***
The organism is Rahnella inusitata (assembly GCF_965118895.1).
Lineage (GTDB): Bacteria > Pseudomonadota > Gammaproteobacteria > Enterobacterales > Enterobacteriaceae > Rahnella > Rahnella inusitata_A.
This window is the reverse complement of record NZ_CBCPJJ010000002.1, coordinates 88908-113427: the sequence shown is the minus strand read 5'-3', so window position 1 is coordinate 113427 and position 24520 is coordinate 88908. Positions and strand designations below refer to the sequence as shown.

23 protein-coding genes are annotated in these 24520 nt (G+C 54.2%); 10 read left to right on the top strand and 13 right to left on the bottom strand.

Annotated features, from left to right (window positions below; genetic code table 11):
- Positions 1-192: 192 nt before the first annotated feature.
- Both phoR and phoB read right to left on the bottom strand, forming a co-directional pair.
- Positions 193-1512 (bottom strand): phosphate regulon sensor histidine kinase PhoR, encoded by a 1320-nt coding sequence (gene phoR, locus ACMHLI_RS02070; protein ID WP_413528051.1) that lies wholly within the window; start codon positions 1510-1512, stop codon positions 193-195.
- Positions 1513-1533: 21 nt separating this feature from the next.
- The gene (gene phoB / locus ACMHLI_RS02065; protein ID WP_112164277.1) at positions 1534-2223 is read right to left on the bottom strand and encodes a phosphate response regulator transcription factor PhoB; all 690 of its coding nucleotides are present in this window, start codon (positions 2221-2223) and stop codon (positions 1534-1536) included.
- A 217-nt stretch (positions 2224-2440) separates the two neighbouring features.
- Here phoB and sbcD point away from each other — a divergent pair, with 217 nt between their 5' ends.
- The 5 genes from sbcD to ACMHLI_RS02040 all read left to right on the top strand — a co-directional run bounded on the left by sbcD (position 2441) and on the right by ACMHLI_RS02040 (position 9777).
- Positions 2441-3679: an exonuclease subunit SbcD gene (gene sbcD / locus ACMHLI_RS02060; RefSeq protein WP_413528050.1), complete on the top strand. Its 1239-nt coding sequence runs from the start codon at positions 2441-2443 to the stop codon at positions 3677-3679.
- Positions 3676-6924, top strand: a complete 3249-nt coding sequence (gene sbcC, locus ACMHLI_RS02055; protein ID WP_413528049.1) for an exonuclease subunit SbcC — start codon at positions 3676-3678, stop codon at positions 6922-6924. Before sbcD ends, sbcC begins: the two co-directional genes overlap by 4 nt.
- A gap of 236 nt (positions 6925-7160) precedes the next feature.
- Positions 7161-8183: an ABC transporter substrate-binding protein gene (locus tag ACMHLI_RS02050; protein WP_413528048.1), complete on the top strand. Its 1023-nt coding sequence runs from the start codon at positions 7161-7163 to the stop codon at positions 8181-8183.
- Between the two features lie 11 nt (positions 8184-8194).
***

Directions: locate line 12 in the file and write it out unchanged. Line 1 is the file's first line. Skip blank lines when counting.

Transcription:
- Here phoB and sbcD point away from each other — a divergent pair, with 217 nt between their 5' ends.